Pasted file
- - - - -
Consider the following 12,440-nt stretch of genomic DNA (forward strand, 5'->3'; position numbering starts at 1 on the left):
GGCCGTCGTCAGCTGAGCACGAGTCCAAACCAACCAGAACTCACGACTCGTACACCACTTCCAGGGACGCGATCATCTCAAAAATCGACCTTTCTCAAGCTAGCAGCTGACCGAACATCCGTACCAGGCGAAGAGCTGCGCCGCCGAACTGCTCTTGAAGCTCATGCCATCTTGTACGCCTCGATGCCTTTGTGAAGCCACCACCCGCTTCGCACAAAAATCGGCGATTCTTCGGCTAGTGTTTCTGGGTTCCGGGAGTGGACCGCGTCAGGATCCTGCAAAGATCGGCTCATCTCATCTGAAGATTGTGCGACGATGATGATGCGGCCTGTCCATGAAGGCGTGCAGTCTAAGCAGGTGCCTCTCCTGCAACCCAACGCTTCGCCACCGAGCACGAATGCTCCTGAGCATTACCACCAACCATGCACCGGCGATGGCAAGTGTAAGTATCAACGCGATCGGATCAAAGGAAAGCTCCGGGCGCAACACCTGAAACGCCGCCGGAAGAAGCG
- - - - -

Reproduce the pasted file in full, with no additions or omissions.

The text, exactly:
Consider the following 12,440-nt stretch of genomic DNA (forward strand, 5'->3'; position numbering starts at 1 on the left):
GGCCGTCGTCAGCTGAGCACGAGTCCAAACCAACCAGAACTCACGACTCGTACACCACTTCCAGGGACGCGATCATCTCAAAAATCGACCTTTCTCAAGCTAGCAGCTGACCGAACATCCGTACCAGGCGAAGAGCTGCGCCGCCGAACTGCTCTTGAAGCTCATGCCATCTTGTACGCCTCGATGCCTTTGTGAAGCCACCACCCGCTTCGCACAAAAATCGGCGATTCTTCGGCTAGTGTTTCTGGGTTCCGGGAGTGGACCGCGTCAGGATCCTGCAAAGATCGGCTCATCTCATCTGAAGATTGTGCGACGATGATGATGCGGCCTGTCCATGAAGGCGTGCAGTCTAAGCAGGTGCCTCTCCTGCAACCCAACGCTTCGCCACCGAGCACGAATGCTCCTGAGCATTACCACCAACCATGCACCGGCGATGGCAAGTGTAAGTATCAACGCGATCGGATCAAAGGAAAGCTCCGGGCGCAACACCTGAAACGCCGCCGGAAGAAGCG